I’m tired of talking about me.
Giuliana Matarrese in conversation with Rossy De Palma
Photography Gorka Postigo Stlyling Nono Vasquez
“I’m tired of talking about me.” A sentence that Rossy de Palma utters moments after the start of our conversation. Emerging from a series of interviews while on set, the Palma de Mallorca actress, however, proves to be very generous in recounting a career that is 40 years long and which is deeply intertwined with the history of post-Francoist Spain. Her story is also tethered to the recent history of fashion, which from the 1980s onwards, celebrated her atypical beauty and shameless attitude toward classic beauty standards. While this mindset is easier in 2022, now that the path to collective awareness had led even the entertainment world to broaden its perspectives, in the 1980s, when hedonism was rampant and perfection was pursued obsessively, the atmosphere was quite different. Yet Rossy de Palma, having been born under the Virgo sign, with her systematic rigour and intellectual honesty, never seemed shaken by doubts: and she did well. Her “cubist beauty,” as Pedro Almodóvar called it, has conquered not only the silver screen but also the beauty department (she did a collab with Mac Cosmetics in 2017) and perfumery (in 2009, she launched her perfume, Eau de Protection with French brand Etat Libre d’Orange). One also can’t forget the music scene, as she started as a singer—a siren of Homeric memory who occasionally calls her back to herself—for example, in 2018, when Rosalía wanted her in her song Preso – Ch. 6 La Clausura, on the album El Mal Querer.
Rossy de Palma wears VALENTINO Haute Couture fall/winter 2022-23
Giuliana Matarrese: Is it true that as soon as you arrived in Madrid from the Balearic Islands, you founded a female-led music group called Peor Impossible and that your stage name was Rossy Peor?
Rossy De Palma : That’s correct. I had done several years of ballet, but we knew little or nothing about music. Some of the girls in the group had musician boyfriends who helped us, and we made a few music videos that can still be found on YouTube. Those were the years when people were starting to use Chroma Key (a tool used to superimpose images and videos on a green background without having to leave the studio, giving the illusion, for example, of being on an island, as in the video of Sussurrando, the group’s 1984 song, ed.) We had a lot of fun, but then again, it has never been about making money. Our only goal was expressing ourselves and enjoying that creative freedom that was thriving in post-Franco years in Spain. The band name Peores, the Worsts, was a kind of insurance: we were not prodigies, we said so from the start, so if someone was disappointed, they could not say they were not warned in time!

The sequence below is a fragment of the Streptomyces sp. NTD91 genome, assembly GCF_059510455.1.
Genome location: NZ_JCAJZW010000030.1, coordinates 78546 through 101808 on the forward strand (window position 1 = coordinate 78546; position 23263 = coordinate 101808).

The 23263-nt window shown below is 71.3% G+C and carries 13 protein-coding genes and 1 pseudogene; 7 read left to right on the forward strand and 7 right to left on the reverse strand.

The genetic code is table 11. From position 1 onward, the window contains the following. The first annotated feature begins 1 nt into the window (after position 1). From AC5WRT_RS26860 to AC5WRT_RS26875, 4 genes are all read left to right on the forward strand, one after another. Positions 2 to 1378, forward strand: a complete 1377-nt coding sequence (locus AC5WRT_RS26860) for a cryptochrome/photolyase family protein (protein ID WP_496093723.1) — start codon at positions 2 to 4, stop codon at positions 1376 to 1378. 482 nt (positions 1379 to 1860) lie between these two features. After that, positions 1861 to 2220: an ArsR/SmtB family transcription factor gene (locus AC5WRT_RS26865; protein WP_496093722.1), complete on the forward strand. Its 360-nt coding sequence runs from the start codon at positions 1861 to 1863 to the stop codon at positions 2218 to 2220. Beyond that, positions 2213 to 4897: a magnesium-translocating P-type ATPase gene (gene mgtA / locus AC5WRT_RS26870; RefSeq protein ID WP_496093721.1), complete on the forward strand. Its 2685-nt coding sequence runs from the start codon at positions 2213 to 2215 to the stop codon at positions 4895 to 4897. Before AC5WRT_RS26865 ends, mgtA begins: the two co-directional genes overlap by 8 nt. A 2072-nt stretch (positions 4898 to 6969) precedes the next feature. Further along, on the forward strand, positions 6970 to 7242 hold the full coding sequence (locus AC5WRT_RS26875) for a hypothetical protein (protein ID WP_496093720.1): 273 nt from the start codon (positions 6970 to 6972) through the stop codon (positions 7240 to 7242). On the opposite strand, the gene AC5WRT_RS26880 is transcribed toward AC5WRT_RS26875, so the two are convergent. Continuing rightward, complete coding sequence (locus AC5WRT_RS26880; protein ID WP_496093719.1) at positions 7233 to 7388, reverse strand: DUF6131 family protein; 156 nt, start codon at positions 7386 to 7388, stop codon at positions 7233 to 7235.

G.M. : And that’s how the newspaper reports say you met Pedro Almodóvar…
R.d.P: Yes, but although the newspapers report that we met by chance, it wasn’t by chance at all. Pedro already knew us. He used to come to see our concerts and loved what we did. In those days, the Movida animated much of the cultural debate.
G.M. : When he offered you a role in the film La ley del Deseo, how did it go?
R.d.P: Actually, I already wanted to be in the cast of Matador, the film Pedro had made the year before, in 1986. I wanted to audition, but I had already arranged a concert with the band that night, so I missed that opportunity. Then, before we started shooting La ley del Deseo, Pedro came to the rockabilly bar where I was working at the time and loved how I was dressed. As he wanted this kind of character for his movie, he asked me if I could play the role in my own clothing.
G.M. : That was the beginning of an artistic partnership that went down in history…
R.d.P: Yes, but I certainly didn’t feel like a real actress during that first film. I was myself, wearing the clothes I actually wore in my day-to-day life.
Then, at some point, Pedro promised me he’d write a character that had nothing to do with me and the way I dressed. And that’s how Marisa, the distant, aristocratic virgin in Women on the Verge of a Nervous Breakdown, came about.